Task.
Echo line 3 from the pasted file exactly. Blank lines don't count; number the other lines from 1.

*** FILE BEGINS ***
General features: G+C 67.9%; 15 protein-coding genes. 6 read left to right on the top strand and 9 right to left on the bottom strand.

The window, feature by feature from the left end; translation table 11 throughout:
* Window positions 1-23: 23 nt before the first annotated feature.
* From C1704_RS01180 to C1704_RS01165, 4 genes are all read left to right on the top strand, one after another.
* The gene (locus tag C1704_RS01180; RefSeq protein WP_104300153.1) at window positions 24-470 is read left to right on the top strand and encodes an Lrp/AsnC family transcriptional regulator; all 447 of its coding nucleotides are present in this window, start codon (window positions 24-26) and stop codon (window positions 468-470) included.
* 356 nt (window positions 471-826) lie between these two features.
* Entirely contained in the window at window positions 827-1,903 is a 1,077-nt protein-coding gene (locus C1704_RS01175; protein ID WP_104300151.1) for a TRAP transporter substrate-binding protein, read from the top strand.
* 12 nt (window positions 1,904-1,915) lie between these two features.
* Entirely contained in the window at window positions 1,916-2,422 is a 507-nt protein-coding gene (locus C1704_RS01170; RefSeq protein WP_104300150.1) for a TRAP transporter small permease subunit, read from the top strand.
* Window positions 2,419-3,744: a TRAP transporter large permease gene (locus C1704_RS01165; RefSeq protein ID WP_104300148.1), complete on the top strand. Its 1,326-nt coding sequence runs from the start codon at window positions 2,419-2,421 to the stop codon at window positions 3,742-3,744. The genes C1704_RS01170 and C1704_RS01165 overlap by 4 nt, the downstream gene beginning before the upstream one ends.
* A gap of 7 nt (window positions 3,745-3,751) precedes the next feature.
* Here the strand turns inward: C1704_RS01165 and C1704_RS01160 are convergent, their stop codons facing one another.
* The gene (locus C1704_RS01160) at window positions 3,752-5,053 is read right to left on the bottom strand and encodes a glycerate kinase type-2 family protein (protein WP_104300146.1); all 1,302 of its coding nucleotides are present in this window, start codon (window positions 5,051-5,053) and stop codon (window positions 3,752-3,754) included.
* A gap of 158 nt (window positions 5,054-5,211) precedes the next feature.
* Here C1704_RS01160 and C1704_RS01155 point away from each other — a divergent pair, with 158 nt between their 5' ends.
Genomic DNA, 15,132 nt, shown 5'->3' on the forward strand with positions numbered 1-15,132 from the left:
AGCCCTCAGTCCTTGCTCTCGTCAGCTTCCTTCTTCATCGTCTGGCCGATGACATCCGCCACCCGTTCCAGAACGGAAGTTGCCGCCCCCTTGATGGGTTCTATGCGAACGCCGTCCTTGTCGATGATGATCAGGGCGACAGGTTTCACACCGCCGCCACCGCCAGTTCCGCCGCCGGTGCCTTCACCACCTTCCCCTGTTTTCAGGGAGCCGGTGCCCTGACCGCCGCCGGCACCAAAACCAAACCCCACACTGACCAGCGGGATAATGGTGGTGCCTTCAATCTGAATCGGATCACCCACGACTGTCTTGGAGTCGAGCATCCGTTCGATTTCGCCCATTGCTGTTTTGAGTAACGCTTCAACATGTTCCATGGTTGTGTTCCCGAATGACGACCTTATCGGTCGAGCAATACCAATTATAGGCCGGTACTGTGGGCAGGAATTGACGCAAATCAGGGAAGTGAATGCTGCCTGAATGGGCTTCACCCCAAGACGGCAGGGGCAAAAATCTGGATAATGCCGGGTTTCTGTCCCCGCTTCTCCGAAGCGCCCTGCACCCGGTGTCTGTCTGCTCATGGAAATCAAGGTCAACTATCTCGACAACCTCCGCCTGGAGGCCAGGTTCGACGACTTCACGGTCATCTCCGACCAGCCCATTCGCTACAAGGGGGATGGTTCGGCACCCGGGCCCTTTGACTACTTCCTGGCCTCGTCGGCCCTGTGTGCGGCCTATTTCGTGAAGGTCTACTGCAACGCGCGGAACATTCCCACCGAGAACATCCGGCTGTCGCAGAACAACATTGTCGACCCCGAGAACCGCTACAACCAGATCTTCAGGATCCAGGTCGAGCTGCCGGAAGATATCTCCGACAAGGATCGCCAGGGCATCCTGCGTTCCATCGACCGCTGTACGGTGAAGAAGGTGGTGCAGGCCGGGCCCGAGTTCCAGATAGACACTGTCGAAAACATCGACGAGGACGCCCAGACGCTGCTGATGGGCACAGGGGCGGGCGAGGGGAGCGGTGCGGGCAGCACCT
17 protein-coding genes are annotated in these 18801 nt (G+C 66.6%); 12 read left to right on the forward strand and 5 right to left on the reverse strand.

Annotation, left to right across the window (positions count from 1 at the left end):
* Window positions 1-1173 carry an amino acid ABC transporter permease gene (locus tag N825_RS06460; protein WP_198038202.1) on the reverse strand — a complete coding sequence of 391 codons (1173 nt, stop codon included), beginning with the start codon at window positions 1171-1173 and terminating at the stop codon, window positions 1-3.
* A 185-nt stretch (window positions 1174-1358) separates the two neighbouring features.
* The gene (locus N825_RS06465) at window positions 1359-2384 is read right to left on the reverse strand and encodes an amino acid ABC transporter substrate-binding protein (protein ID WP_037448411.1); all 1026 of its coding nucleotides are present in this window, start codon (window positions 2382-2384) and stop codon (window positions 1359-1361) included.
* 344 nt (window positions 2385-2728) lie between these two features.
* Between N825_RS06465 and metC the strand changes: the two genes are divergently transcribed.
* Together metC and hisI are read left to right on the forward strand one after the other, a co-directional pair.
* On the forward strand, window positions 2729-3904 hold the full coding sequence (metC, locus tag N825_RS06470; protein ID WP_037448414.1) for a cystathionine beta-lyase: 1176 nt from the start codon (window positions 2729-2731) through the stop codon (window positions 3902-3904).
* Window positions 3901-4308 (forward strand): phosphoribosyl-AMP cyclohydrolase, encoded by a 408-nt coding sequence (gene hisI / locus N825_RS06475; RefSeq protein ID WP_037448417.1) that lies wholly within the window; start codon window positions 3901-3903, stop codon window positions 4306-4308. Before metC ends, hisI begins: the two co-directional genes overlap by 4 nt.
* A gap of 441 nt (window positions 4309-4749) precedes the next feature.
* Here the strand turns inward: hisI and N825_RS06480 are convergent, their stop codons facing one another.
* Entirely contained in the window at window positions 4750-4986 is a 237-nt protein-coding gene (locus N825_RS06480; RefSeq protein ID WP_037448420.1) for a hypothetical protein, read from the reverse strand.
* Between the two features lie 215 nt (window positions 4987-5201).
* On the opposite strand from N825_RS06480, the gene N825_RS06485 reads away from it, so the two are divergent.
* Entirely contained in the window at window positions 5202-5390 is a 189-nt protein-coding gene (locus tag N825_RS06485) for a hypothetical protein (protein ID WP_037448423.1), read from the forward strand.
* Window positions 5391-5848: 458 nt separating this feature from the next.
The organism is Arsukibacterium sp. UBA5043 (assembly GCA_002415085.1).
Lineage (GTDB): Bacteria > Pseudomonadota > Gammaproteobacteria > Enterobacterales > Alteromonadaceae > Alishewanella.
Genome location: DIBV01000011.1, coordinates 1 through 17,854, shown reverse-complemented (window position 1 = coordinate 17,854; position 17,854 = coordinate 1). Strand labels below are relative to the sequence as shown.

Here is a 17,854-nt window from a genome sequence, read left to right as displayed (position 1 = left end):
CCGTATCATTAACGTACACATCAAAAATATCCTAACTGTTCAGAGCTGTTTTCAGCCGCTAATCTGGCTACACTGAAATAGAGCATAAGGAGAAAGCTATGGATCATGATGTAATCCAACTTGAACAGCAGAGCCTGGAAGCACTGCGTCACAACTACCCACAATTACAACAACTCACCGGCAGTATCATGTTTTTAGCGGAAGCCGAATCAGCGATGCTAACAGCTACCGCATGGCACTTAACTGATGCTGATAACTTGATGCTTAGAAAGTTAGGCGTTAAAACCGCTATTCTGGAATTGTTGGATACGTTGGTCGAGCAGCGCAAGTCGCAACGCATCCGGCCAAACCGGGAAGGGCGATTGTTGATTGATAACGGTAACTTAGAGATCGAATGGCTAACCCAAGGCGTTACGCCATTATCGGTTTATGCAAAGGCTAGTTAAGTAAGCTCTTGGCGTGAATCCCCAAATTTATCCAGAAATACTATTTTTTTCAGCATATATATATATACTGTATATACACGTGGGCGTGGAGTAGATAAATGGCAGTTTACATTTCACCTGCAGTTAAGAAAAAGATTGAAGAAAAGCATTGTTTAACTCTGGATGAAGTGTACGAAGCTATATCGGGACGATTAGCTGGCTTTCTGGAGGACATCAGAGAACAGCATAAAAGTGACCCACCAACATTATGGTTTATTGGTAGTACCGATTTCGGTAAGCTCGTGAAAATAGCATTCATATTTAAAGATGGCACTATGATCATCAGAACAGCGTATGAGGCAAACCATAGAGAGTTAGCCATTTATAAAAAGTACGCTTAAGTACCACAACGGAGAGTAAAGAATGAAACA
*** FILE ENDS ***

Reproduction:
* Window positions 1-23: 23 nt before the first annotated feature.